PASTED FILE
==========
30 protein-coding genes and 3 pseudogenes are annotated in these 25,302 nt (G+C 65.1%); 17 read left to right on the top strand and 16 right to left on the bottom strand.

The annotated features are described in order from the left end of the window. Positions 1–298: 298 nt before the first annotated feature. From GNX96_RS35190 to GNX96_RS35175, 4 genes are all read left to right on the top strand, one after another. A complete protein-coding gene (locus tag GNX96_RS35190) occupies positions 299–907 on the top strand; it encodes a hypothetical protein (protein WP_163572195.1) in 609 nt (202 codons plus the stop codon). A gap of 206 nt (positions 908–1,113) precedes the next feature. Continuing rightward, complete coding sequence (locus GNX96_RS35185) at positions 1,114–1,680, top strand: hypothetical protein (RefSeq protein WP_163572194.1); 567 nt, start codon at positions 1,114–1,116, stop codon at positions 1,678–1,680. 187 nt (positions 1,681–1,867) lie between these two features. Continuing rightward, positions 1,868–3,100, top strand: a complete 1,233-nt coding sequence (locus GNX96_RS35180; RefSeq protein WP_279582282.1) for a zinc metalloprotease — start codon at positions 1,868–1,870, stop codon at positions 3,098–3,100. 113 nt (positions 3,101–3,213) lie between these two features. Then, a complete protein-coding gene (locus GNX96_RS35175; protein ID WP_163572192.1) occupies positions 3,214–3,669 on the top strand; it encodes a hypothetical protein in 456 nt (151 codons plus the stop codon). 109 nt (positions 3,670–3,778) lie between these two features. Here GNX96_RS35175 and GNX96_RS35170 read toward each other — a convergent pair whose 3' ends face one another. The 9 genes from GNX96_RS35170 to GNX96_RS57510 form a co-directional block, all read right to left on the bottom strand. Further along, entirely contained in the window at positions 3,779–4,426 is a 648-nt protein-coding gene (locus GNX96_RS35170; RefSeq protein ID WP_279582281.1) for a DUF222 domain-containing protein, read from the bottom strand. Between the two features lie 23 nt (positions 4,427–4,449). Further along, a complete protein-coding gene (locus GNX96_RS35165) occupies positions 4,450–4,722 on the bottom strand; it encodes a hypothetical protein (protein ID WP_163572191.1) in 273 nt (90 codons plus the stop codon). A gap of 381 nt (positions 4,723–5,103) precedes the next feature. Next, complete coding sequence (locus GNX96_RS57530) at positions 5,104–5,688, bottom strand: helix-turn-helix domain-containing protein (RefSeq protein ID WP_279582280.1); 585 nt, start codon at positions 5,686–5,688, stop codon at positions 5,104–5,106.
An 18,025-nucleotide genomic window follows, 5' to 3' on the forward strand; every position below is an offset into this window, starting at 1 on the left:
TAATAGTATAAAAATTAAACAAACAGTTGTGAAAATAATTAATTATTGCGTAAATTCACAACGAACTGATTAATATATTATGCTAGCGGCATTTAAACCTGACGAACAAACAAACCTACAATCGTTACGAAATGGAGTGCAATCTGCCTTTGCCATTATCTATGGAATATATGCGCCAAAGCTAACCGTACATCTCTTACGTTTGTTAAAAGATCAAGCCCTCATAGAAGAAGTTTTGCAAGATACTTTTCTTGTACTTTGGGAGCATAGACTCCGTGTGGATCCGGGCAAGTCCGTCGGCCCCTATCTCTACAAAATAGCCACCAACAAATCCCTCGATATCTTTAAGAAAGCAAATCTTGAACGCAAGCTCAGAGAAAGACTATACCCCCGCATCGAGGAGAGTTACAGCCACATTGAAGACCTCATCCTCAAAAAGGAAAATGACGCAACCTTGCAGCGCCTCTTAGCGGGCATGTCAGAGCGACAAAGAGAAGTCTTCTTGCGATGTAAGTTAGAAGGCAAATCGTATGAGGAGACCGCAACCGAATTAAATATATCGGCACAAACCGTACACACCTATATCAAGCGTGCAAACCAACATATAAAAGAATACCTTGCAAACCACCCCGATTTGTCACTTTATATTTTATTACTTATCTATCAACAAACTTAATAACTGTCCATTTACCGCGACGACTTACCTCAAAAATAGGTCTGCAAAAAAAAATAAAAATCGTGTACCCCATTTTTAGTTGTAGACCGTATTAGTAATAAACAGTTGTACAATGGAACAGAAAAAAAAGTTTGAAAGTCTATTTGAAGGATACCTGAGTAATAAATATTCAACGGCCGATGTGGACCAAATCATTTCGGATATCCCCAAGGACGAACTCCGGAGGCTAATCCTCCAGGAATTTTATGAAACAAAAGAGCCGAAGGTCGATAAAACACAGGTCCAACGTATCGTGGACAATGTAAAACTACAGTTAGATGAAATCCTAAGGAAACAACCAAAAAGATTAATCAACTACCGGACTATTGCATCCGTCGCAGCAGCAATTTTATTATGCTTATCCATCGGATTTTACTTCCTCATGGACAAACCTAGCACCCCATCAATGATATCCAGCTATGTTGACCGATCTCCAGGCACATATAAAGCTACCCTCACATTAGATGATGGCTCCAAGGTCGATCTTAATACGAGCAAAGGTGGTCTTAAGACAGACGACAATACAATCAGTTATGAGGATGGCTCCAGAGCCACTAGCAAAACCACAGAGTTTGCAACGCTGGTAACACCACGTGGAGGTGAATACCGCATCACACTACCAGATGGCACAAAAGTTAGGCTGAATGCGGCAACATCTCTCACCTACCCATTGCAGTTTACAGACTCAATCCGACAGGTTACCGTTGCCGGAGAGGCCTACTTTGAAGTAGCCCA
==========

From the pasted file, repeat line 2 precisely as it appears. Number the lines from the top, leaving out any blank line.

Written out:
The annotated features are described in order from the left end of the window. Positions 1–298: 298 nt before the first annotated feature. From GNX96_RS35190 to GNX96_RS35175, 4 genes are all read left to right on the top strand, one after another. A complete protein-coding gene (locus tag GNX96_RS35190) occupies positions 299–907 on the top strand; it encodes a hypothetical protein (protein WP_163572195.1) in 609 nt (202 codons plus the stop codon). A gap of 206 nt (positions 908–1,113) precedes the next feature. Continuing rightward, complete coding sequence (locus GNX96_RS35185) at positions 1,114–1,680, top strand: hypothetical protein (RefSeq protein WP_163572194.1); 567 nt, start codon at positions 1,114–1,116, stop codon at positions 1,678–1,680. 187 nt (positions 1,681–1,867) lie between these two features. Continuing rightward, positions 1,868–3,100, top strand: a complete 1,233-nt coding sequence (locus GNX96_RS35180; RefSeq protein WP_279582282.1) for a zinc metalloprotease — start codon at positions 1,868–1,870, stop codon at positions 3,098–3,100. 113 nt (positions 3,101–3,213) lie between these two features. Then, a complete protein-coding gene (locus GNX96_RS35175; protein ID WP_163572192.1) occupies positions 3,214–3,669 on the top strand; it encodes a hypothetical protein in 456 nt (151 codons plus the stop codon). 109 nt (positions 3,670–3,778) lie between these two features. Here GNX96_RS35175 and GNX96_RS35170 read toward each other — a convergent pair whose 3' ends face one another. The 9 genes from GNX96_RS35170 to GNX96_RS57510 form a co-directional block, all read right to left on the bottom strand. Further along, entirely contained in the window at positions 3,779–4,426 is a 648-nt protein-coding gene (locus GNX96_RS35170; RefSeq protein ID WP_279582281.1) for a DUF222 domain-containing protein, read from the bottom strand. Between the two features lie 23 nt (positions 4,427–4,449). Further along, a complete protein-coding gene (locus GNX96_RS35165) occupies positions 4,450–4,722 on the bottom strand; it encodes a hypothetical protein (protein ID WP_163572191.1) in 273 nt (90 codons plus the stop codon). A gap of 381 nt (positions 4,723–5,103) precedes the next feature. Next, complete coding sequence (locus GNX96_RS57530) at positions 5,104–5,688, bottom strand: helix-turn-helix domain-containing protein (RefSeq protein ID WP_279582280.1); 585 nt, start codon at positions 5,686–5,688, stop codon at positions 5,104–5,106.